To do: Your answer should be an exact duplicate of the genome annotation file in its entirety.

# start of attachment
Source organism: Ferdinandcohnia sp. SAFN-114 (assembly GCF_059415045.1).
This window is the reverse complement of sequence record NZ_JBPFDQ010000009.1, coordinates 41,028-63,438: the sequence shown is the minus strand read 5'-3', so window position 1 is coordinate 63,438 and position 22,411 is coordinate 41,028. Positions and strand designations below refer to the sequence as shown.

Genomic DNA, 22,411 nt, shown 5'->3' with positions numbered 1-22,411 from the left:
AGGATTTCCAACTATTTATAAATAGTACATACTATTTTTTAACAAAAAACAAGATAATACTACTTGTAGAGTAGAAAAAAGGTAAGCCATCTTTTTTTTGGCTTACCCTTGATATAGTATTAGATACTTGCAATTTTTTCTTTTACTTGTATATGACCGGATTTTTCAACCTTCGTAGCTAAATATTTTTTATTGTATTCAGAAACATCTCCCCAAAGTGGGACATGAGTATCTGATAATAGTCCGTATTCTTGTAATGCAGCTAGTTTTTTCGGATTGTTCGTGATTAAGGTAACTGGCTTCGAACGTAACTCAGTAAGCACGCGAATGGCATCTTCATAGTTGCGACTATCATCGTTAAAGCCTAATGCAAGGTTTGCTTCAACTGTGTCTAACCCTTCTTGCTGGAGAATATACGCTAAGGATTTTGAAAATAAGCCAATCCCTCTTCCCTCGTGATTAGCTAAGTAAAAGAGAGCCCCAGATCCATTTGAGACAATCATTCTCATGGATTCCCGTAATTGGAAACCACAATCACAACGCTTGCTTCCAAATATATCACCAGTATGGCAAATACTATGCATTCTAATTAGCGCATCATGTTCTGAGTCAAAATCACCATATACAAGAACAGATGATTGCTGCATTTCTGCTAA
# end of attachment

Source organism: Ferdinandcohnia sp. SAFN-114 (assembly GCF_059415045.1).
This window is the reverse complement of sequence record NZ_JBPFDQ010000009.1, coordinates 41,028-63,438: the sequence shown is the minus strand read 5'-3', so window position 1 is coordinate 63,438 and position 22,411 is coordinate 41,028. Positions and strand designations below refer to the sequence as shown.

Genomic DNA, 22,411 nt, shown 5'->3' with positions numbered 1-22,411 from the left:
AGGATTTCCAACTATTTATAAATAGTACATACTATTTTTTAACAAAAAACAAGATAATACTACTTGTAGAGTAGAAAAAAGGTAAGCCATCTTTTTTTTGGCTTACCCTTGATATAGTATTAGATACTTGCAATTTTTTCTTTTACTTGTATATGACCGGATTTTTCAACCTTCGTAGCTAAATATTTTTTATTGTATTCAGAAACATCTCCCCAAAGTGGGACATGAGTATCTGATAATAGTCCGTATTCTTGTAATGCAGCTAGTTTTTTCGGATTGTTCGTGATTAAGGTAACTGGCTTCGAACGTAACTCAGTAAGCACGCGAATGGCATCTTCATAGTTGCGACTATCATCGTTAAAGCCTAATGCAAGGTTTGCTTCAACTGTGTCTAACCCTTCTTGCTGGAGAATATACGCTAAGGATTTTGAAAATAAGCCAATCCCTCTTCCCTCGTGATTAGCTAAGTAAAAGAGAGCCCCAGATCCATTTGAGACAATCATTCTCATGGATTCCCGTAATTGGAAACCACAATCACAACGCTTGCTTCCAAATATATCACCAGTATGGCAAATACTATGCATTCTAATTAGCGCATCATGTTCTGAGTCAAAATCACCATATACAAGAACAGATGATTGCTGCATTTCTGCTAA